The insights we gain of Berlin are by the dozens as the evening progresses. Berlin’s humor is delightful (“I can only play in one key, F# ... Black keys, they stand out”). We learn his songs came from his everyday experiences (“Every time I can turn a popular idea into a musical number, I win”) and from the grief of a number of family deaths (“I don’t like being alone, so the safest place for me to be is to stay in a song”). Songs become the gifts he gives to a bride (“I’ll Be Loving You Always”) or to a baby daughter (“Blue Skies”), but as we listen to our on-stage Berlin croon such tunes, it is obvious they are actually gifts that keep giving to all of us.
When at the piano as Berlin, Mr. Felder’s fingers’ fly lightly across the keyboard with speed and spark while his voice often floats in dreamy melodic ease in such tunes as “What’ll I Do?” Rarely looking at the keys themselves, he instead keeps almost constant eye contact with his audience as if we are in fact in his living room visiting and chatting as friends. On occasion, our Berlin jumps from the stool and lovingly wanders over to an empty chair to interact with his wife or enthusiastically runs to show us a picture or to tell us a funny story at stage’s edge.
Some of the best moments of the evening are the many both familiar and less familiar people we get to meet who were big parts of Irving Berlin’s career. From distinct, back-throated singing of Al Jolson in the first-ever sound film (“The Jazz Singer”) to the blasting voice of the great Ethyl Merman (“Like writing for a steam ship fog horn”), Messieurs Felder and Berlin keep us in fascinated stitches as we hear songs sung in and by the voices of the famous. Sometimes supplemented by projected films of old, sometimes with our Berlin playing and singing along to recorded music, and often just becoming those voices himself, Mr. Felder walks us through a treasury full of those who sang Berlin’s hits. Particularly touching is his rendition of the great Ethel Waters belting in passionate pain and then whispering in reflecting sadness, “Suppertime ... and My Man Ain’t Coming Home No More,” a song from a 1933 Broadway musical when Berlin dared star a Black woman on Broadway singing about her husband who had been lynched.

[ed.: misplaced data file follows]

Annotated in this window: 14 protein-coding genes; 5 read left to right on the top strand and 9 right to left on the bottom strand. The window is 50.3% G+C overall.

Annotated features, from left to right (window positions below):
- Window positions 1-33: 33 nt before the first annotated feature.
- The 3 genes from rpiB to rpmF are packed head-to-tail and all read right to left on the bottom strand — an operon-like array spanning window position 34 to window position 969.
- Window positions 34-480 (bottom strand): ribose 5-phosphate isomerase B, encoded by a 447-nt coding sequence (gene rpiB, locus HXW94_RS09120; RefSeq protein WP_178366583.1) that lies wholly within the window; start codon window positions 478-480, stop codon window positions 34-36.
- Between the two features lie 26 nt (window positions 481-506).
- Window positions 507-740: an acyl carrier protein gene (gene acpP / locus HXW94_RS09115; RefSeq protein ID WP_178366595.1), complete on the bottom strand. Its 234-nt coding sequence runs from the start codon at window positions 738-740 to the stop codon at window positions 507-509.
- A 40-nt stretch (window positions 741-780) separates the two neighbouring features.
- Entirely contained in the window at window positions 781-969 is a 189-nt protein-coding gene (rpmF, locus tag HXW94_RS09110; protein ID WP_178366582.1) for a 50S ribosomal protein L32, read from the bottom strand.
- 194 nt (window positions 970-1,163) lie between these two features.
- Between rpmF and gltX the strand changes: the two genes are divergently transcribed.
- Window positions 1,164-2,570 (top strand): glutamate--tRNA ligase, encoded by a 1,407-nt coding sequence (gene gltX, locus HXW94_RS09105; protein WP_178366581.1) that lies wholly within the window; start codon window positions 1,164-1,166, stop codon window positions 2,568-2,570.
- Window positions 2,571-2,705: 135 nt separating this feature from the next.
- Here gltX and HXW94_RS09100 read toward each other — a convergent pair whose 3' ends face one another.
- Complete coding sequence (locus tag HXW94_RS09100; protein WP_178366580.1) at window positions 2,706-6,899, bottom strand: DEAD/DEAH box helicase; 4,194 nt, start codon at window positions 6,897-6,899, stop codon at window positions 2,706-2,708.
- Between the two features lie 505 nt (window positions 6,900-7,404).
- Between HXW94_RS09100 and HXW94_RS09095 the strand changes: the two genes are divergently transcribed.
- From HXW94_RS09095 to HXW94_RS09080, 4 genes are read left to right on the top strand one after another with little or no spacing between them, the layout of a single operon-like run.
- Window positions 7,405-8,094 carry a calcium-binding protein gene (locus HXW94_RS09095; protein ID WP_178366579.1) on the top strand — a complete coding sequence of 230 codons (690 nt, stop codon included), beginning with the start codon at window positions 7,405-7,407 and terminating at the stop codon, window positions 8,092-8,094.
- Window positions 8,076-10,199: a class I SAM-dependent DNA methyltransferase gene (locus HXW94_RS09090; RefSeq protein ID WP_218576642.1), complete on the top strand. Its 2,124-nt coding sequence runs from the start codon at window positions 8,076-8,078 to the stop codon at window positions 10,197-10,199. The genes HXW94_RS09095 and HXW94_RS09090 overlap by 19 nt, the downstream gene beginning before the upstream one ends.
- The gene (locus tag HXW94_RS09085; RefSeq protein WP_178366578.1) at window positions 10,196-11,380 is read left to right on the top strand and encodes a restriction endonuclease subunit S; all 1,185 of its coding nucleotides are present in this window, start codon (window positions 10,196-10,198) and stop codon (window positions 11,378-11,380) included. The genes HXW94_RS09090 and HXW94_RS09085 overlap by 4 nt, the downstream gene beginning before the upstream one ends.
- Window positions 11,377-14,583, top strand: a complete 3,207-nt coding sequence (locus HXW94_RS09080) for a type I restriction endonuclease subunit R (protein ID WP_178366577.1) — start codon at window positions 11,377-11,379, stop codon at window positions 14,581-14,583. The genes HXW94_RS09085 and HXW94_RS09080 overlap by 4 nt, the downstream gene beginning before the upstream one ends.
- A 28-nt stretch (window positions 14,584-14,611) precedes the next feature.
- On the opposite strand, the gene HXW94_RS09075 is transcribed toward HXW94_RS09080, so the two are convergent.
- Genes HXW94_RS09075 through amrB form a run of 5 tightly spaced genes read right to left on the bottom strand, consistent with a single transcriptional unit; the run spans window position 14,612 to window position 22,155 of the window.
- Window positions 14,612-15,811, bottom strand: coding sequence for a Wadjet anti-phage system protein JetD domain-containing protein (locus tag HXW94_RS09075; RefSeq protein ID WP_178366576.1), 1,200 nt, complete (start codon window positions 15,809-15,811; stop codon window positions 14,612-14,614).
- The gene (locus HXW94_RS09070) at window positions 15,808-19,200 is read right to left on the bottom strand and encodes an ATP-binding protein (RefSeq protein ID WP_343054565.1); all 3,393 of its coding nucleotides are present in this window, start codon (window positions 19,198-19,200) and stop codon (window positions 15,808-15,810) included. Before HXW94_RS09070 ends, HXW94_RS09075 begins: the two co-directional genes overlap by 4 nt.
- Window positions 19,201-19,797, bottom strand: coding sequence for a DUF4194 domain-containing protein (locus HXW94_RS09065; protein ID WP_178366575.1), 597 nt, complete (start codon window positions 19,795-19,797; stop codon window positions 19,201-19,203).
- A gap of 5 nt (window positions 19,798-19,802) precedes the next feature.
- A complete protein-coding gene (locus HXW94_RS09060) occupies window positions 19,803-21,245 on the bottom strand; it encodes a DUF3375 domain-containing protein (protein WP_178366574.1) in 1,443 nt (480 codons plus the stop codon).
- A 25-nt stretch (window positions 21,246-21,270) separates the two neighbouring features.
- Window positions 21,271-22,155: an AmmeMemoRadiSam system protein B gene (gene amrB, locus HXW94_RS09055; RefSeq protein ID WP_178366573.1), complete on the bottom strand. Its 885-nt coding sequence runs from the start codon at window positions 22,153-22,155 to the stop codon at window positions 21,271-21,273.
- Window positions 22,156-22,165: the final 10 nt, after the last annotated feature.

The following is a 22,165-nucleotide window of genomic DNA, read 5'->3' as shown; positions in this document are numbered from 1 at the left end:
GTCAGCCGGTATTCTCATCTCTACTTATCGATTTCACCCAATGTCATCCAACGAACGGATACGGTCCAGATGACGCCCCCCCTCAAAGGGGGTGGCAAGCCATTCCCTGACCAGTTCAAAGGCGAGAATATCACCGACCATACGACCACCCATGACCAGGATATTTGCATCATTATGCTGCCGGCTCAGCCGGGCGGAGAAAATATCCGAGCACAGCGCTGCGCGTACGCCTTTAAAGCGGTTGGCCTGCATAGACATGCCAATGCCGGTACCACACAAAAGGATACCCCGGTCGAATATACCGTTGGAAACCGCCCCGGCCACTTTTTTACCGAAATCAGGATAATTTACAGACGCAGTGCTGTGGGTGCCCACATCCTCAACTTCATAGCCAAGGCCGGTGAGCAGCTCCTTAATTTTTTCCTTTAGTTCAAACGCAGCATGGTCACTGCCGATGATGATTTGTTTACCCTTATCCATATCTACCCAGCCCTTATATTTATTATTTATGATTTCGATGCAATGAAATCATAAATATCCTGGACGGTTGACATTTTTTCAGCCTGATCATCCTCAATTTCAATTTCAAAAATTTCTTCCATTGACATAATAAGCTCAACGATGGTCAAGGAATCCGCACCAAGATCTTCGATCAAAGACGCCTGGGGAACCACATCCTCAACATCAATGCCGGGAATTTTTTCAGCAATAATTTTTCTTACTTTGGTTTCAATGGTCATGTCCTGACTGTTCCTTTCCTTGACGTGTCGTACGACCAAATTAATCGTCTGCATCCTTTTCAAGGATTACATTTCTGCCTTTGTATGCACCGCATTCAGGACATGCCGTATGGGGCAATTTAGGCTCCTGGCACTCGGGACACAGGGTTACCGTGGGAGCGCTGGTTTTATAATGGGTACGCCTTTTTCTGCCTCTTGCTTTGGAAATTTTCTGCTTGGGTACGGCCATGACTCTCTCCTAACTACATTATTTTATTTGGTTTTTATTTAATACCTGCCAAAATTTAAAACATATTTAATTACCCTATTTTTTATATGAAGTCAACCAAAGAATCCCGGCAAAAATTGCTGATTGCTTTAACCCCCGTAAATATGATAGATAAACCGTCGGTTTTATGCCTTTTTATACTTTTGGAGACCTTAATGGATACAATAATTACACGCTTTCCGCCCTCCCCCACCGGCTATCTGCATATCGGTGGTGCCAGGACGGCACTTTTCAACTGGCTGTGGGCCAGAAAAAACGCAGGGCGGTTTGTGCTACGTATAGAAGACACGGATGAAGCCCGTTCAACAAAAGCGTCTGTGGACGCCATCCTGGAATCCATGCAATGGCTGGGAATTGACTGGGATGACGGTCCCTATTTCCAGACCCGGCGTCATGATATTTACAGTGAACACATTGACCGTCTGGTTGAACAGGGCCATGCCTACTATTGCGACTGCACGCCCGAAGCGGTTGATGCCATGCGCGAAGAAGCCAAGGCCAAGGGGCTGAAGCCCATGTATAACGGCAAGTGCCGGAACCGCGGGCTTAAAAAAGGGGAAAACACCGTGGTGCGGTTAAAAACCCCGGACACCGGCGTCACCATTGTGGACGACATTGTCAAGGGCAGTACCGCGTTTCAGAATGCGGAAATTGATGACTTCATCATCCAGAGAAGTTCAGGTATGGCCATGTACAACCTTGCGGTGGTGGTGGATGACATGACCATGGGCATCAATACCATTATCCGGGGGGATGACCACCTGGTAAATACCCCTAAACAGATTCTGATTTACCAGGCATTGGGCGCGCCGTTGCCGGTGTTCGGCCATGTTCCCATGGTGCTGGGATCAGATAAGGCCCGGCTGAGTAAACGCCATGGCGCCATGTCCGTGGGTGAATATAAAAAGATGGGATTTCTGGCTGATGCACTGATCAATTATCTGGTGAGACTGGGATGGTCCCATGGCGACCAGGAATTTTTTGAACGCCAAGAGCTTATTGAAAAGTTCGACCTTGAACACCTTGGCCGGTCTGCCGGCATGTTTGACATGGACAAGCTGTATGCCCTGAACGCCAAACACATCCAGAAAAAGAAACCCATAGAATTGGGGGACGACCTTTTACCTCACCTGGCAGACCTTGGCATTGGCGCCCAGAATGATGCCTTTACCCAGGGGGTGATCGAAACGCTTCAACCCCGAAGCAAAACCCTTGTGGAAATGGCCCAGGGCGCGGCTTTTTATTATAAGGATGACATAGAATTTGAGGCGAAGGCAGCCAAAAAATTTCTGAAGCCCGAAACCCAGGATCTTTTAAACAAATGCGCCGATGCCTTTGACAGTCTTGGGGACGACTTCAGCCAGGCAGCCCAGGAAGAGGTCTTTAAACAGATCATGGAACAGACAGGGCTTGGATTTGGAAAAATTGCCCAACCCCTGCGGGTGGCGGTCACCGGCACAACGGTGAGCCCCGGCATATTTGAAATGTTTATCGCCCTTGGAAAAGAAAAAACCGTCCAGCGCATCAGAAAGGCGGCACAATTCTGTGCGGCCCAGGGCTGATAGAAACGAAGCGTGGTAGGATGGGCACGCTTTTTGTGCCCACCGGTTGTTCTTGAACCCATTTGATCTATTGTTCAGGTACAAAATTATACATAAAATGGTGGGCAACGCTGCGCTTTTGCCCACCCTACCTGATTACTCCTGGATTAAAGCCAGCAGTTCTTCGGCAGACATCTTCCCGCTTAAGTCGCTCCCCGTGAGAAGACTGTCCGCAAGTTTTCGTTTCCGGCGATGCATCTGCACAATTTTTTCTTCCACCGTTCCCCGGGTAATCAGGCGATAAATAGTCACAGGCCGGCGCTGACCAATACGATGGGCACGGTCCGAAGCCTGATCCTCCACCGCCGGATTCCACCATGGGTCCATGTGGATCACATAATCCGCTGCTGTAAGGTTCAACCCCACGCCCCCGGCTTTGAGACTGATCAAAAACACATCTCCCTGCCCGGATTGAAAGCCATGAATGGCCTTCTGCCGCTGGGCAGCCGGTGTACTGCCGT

For all that has been revealed about the evening, the above is only a glimpse of the total present Mr. Felder presents to the audience. Dozens of songs (some of which the audience is encouraged to do the singing themselves), anecdotes that change by the minute, and a parade of personalities who come to life on the stage with Irving Berlin fill the ninety minutes with what could be hours worth of entertainment in any other show. Supplemented by incredibly well-done projections and film clips by Christopher Ash and Lawrence Siefert and by beautifully effective lighting design by Richard Norwood, Trevor Hay directs Mr. Felder’s flow of almost one hundred years with seamless ease and perfection. Erik Carstensen ensures the sound clips of singing and spoken voices are as crisp and clear as they were many decades ago (or at least as the original, crackly radios and early films allowed them to be).
To be entertained while also learning so much history about the man behind so many songs that run in their entirety through any of our heads at the mention of any one title – that is a gift. As Irving Berlin (aka Hershey Felder) reveals to us at the end of the evening, “I wrote for you ... above all, for you.” Thank you, Hershey Felder and Berkeley Repertory Theatre, for this gift.
Rating: 5 E
Hershey Felder as Irving Berlin continues through April 30, 2017, in production on the Main Stage of Berkeley Repertory’s Peet’s Theatre, 2015 Addison Street, Berkeley, CA. Tickets are available at http://www.berkeleyrep.org/ or by calling 510-647-2975 Tuesday – Sunday, noon – 7 p.m.
Photo Credit: Hershey Felder Presents